VW workers in Wolfsburg: The slump in the auto industry was particularly deep
Photo: SWEN PFORTNER / AFP
The Federal Statistical Office in Wiesbaden actually deals with numbers.
When the statisticians now took stock of the state of the German economy in the corona crisis, they also had a lot to do with one letter.
"We actually saw what we all expected," says Albert Braakmann, head of the Department of National Accounts and Prices.
"Namely V's in different formats."
The V stands for a specific trend in economic indicators: a steep fall is followed by a similarly rapid rise.
At the beginning of the pandemic, the V was still a hope value - a U with slower recovery or even an L with long stagnation after the crash were also discussed.
In this respect, it is basically positive data that the Federal Office has now compiled.
Whether in the automotive industry, in retail or in the hospitality industry: in many branches of the economy things are looking up again.
The Wiesbadeners would probably not comment on this too euphorically because statisticians tend to be sober.
In addition, despite rising indicators, the economic situation is still dramatic in many places - despite V, Corona hurts.
This is primarily due to the fact that the slump was historic.
Economic output fell by 9.7 percent between the first and second quarter.
According to Brackmann, this crash was "significantly more severe than during the financial crisis" and "by far" the strongest quarterly decline since the beginning of the corresponding surveys in 1970. A
key German industry was hit particularly
hard with the
Their V is much lower than in
, the production index is still 15.7% below the pre-crisis level.
In addition, many V's are asymmetrical: It goes uphill again, but not as fast as it went down before.
This is particularly clear in the
, which has been hit hard by the Corona restrictions.
Passenger numbers rose by 229 percent in July compared to the previous month.
But even with that, they were 67.3 percent lower than before the start of the pandemic in February.
There are also big differences between the courses.
So the V of German
imports stands in
a sense in that of
Because important sales markets of the German economy - such as the USA - were hit hard by the pandemic.
The demand for foreign products is rising again much more slowly here than in Germany - a problem and permanent risk for the export-dependent German economy.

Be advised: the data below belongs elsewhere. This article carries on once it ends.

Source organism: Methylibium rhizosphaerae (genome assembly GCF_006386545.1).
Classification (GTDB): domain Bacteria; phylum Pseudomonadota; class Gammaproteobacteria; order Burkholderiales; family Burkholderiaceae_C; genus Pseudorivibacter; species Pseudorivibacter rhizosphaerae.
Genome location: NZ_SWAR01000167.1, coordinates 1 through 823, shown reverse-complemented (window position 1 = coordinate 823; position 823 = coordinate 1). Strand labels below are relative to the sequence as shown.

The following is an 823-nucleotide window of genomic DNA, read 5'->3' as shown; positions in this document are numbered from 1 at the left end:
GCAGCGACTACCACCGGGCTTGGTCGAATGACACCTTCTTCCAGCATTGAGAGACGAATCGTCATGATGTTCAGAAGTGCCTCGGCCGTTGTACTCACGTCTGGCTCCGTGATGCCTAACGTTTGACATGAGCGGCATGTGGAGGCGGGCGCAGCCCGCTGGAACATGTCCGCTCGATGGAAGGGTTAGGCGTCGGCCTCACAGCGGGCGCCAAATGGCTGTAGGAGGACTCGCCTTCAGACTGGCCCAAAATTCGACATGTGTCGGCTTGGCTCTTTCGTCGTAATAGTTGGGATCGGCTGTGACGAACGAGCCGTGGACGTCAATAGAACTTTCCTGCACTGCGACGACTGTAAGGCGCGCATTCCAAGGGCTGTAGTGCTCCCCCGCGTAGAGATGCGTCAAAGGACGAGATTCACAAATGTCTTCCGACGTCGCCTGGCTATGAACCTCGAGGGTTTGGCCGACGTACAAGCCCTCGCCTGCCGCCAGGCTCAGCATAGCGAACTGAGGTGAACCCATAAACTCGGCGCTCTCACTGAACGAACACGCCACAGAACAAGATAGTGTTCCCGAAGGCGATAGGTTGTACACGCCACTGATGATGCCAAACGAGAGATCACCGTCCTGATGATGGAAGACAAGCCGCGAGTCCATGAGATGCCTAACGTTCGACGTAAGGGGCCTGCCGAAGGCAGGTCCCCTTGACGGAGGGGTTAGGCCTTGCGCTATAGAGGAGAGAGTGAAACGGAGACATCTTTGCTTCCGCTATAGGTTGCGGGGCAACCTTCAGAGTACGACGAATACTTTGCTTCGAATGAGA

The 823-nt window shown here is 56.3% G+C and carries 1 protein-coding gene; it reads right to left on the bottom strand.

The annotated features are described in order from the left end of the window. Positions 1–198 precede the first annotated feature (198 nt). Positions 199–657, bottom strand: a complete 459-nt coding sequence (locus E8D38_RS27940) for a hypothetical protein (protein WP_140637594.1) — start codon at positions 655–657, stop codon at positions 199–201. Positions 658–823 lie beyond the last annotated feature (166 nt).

However, there are also winners from the crisis, especially
The deep slump in stationary trade during the officially decreed store closings was accompanied by an upside-down V for mail order and Internet retailers.
This extraordinary development is slowly coming to an end, pedestrian zones and shops are filling up again.
also got through the crisis lightly.
The number of building permits for apartments fell by 1.8 percent in July compared to the previous year.
In the first seven months of the year, however, 5.6 percent more apartments were approved than a year earlier, despite Corona.
has been spared a V so far.
The number of people in employment is more like a horizontal line with a gentle downturn during the corona crisis.
In July there were 1.3 percent fewer people in employment than in February.
However, an important reason for this mild progress is the short-time work, which the government cannot extend forever.
The same applies to the obligation to file for insolvency, which has been suspended due to Corona.
The figures on company bankruptcies are currently "no longer as reliable as they used to be," says Peter Schmidt, head of the department for companies, earnings, traffic.
A lesson from the crisis
In their search for reliable data, statisticians are also breaking new ground.
While figures have so far often only been published weeks or even months after the reference period, during the crisis the Federal Office increasingly resorted to so-called high-frequency data, which depict developments almost in real time.
This includes information from cash register scanners or credit cards that provide precise information about the sale of individual product groups.
For example, it could be shown that sales of disinfectants rose eightfold during the pandemic.
Such results are "very exciting, and we consider this a promising approach," says Braakmann.
The increased use of high-frequency data is a "lesson from the corona crisis".
So far, however, statisticians have only received the information on a voluntary basis.
A planned amendment to the Price Statistics Act could make it much easier to use in the future.
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